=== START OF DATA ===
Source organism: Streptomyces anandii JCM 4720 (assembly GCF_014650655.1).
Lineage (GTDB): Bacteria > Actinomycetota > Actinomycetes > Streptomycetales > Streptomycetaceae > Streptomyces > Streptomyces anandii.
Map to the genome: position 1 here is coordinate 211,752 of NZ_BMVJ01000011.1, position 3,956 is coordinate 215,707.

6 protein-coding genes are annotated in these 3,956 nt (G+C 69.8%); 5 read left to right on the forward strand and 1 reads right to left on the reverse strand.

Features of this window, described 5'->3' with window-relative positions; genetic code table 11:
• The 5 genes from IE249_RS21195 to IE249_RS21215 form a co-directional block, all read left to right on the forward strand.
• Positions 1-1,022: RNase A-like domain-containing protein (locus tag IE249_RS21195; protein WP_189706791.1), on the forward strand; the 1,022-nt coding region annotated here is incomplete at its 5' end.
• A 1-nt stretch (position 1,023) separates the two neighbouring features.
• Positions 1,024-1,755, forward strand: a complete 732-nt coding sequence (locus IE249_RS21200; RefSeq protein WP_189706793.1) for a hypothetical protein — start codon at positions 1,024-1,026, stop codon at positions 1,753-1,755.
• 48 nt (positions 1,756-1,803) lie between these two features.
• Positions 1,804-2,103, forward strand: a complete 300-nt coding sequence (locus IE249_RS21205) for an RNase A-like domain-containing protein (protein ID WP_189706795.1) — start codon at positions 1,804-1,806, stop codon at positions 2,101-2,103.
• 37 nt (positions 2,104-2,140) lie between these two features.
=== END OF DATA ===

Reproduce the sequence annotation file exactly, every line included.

Source organism: Streptomyces anandii JCM 4720 (assembly GCF_014650655.1).
Lineage (GTDB): Bacteria > Actinomycetota > Actinomycetes > Streptomycetales > Streptomycetaceae > Streptomyces > Streptomyces anandii.
Map to the genome: position 1 here is coordinate 211,752 of NZ_BMVJ01000011.1, position 3,956 is coordinate 215,707.

6 protein-coding genes are annotated in these 3,956 nt (G+C 69.8%); 5 read left to right on the forward strand and 1 reads right to left on the reverse strand.

Features of this window, described 5'->3' with window-relative positions; genetic code table 11:
• The 5 genes from IE249_RS21195 to IE249_RS21215 form a co-directional block, all read left to right on the forward strand.
• Positions 1-1,022: RNase A-like domain-containing protein (locus tag IE249_RS21195; protein WP_189706791.1), on the forward strand; the 1,022-nt coding region annotated here is incomplete at its 5' end.
• A 1-nt stretch (position 1,023) separates the two neighbouring features.
• Positions 1,024-1,755, forward strand: a complete 732-nt coding sequence (locus IE249_RS21200; RefSeq protein WP_189706793.1) for a hypothetical protein — start codon at positions 1,024-1,026, stop codon at positions 1,753-1,755.
• 48 nt (positions 1,756-1,803) lie between these two features.
• Positions 1,804-2,103, forward strand: a complete 300-nt coding sequence (locus IE249_RS21205) for an RNase A-like domain-containing protein (protein ID WP_189706795.1) — start codon at positions 1,804-1,806, stop codon at positions 2,101-2,103.
• 37 nt (positions 2,104-2,140) lie between these two features.